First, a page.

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Custody of unborn children brought into question

A complicated family law case regarding parents' rights recently made its way to the Arizona Court of Appeals. And while the court reached a decision, the case only managed to open a wide range of questions for the future regarding unborn children and parents' rights.

Woman given rights to frozen embryos made with ex-husband

Before they were married, Ruby Torres and John Terrell decided to pursue in-vitro fertilization (IVF) to have children.

When they made the decision, Torres and Terrell explicitly agreed that the embryos could still be used if the couple divorced, but only if both parties provided written consent. However, when the couple divorced, the situation was not as easy as that.

Torres wanted the right to use the frozen embryos to have children, particularly if she remarried. Terrell did not agree. By their original agreement, Terrell's dissent should have been enough to end Torres' claim.

The Arizona Capitol Times reported that the case went all the way to the Court of Appeals in March, where the court determined that Torres could use the embryos despite the contract with Terrell.

Two significant issues could become complex

This situation is unique and unprecedented. And this precedent could impact families in many different ways--especially if they decide to use IVF. However, there are two immediate matters that this case could complicate:

  1. Child support: Judge Jennifer Campbell determined that even though Terrell did not want Torres to use the embryos, he could still be held accountable for paying child support.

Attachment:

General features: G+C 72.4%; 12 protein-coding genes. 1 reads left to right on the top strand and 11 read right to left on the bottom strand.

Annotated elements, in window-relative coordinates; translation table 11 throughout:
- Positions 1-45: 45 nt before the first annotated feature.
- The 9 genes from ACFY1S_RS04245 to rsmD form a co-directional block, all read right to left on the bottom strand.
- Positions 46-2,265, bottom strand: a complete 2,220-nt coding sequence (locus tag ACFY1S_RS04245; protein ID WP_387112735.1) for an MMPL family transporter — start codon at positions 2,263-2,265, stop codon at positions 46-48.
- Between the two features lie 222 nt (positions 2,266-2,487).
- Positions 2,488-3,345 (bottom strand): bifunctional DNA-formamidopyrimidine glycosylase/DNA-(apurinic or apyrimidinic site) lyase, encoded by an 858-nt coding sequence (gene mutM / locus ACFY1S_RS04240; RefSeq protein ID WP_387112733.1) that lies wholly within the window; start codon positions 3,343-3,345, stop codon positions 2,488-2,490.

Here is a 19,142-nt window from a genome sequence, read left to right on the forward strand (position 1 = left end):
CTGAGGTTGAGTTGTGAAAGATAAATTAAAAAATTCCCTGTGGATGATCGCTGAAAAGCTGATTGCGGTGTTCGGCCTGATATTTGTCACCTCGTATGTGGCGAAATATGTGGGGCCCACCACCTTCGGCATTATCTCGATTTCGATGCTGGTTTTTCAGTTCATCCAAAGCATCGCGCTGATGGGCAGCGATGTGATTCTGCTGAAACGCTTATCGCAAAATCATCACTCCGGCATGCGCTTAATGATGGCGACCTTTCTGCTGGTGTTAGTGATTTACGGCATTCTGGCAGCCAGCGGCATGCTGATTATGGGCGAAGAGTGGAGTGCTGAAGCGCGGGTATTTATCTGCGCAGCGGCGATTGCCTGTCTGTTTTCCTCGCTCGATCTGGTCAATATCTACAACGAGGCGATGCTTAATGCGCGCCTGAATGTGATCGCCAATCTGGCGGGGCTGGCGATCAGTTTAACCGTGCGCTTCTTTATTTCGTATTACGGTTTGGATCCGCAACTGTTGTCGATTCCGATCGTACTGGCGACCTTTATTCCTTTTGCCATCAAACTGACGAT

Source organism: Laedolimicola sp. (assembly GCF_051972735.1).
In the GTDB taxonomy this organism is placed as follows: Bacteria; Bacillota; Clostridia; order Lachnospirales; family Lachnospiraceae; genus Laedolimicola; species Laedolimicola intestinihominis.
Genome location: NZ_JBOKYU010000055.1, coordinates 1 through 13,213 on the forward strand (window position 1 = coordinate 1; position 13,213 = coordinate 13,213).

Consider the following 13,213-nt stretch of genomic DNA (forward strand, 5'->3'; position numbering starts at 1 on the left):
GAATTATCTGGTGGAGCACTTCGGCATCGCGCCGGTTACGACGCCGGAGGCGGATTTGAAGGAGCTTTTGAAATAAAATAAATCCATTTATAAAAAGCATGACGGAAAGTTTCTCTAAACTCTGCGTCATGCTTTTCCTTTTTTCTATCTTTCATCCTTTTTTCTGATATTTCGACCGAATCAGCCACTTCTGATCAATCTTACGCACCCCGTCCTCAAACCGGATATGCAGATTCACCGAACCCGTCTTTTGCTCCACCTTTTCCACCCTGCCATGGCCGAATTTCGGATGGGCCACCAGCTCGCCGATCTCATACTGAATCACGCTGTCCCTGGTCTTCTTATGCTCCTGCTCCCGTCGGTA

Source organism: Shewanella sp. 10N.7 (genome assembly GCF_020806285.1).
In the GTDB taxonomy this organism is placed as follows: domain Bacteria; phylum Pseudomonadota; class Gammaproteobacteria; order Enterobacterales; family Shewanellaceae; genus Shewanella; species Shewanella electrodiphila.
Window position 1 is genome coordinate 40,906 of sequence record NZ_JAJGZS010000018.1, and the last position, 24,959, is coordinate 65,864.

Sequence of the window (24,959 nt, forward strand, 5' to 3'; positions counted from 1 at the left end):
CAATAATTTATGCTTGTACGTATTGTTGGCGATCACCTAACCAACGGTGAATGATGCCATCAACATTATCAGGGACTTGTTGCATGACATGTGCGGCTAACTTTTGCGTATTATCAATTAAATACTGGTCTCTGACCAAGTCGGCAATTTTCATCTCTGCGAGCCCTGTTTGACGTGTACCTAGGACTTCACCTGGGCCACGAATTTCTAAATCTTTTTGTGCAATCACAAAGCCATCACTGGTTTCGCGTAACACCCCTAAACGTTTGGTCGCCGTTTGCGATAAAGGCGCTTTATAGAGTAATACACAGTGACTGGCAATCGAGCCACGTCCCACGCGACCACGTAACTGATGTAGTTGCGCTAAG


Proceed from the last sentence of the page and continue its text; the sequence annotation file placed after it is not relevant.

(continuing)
2. Child custody: Additionally, even though Terrell protested Torres' rights to the embryos, it is possible he could pursue custody for the children born from these embryos. Regardless of whether Torres remarries, Terrell is still the biological father of the embryos. However, if he pursued custody, he may have to establish legal paternity as well.

On average, 60,000 babies are born from IVF in the United States each year. And that number could only increase. And the precedent this case established brings parents' rights to their embryos into question.

Situations like this are not new

Parents' rights, as well as custody and child support, have been up for debate over unborn children before. However, most of the time the unborn children are already fetuses.

The decision from the Court of Appeals is still new. And there is no way to know what long-term impacts it could cause. However, this case leaves Arizona families who use IVF facing many unanswered questions about their rights, as well as the future of their families.

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